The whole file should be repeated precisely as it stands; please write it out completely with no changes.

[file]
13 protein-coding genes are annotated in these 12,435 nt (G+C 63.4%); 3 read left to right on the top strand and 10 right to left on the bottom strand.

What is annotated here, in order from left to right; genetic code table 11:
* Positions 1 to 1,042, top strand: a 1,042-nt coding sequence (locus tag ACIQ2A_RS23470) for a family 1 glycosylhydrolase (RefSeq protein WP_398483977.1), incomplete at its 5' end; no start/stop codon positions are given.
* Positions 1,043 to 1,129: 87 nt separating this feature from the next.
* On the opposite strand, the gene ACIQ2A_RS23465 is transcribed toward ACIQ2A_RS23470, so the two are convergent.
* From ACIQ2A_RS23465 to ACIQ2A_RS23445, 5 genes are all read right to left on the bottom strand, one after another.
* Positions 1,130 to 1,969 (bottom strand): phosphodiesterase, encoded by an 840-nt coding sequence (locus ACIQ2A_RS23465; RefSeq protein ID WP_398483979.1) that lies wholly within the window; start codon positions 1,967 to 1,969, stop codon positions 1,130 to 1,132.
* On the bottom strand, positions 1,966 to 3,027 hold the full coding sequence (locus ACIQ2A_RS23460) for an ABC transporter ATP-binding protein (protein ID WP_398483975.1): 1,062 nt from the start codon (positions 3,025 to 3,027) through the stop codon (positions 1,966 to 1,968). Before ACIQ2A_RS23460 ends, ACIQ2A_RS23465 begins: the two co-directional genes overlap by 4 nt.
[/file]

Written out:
13 protein-coding genes are annotated in these 12,435 nt (G+C 63.4%); 3 read left to right on the top strand and 10 right to left on the bottom strand.

What is annotated here, in order from left to right; genetic code table 11:
* Positions 1 to 1,042, top strand: a 1,042-nt coding sequence (locus tag ACIQ2A_RS23470) for a family 1 glycosylhydrolase (RefSeq protein WP_398483977.1), incomplete at its 5' end; no start/stop codon positions are given.
* Positions 1,043 to 1,129: 87 nt separating this feature from the next.
* On the opposite strand, the gene ACIQ2A_RS23465 is transcribed toward ACIQ2A_RS23470, so the two are convergent.
* From ACIQ2A_RS23465 to ACIQ2A_RS23445, 5 genes are all read right to left on the bottom strand, one after another.
* Positions 1,130 to 1,969 (bottom strand): phosphodiesterase, encoded by an 840-nt coding sequence (locus ACIQ2A_RS23465; RefSeq protein ID WP_398483979.1) that lies wholly within the window; start codon positions 1,967 to 1,969, stop codon positions 1,130 to 1,132.
* On the bottom strand, positions 1,966 to 3,027 hold the full coding sequence (locus ACIQ2A_RS23460) for an ABC transporter ATP-binding protein (protein ID WP_398483975.1): 1,062 nt from the start codon (positions 3,025 to 3,027) through the stop codon (positions 1,966 to 1,968). Before ACIQ2A_RS23460 ends, ACIQ2A_RS23465 begins: the two co-directional genes overlap by 4 nt.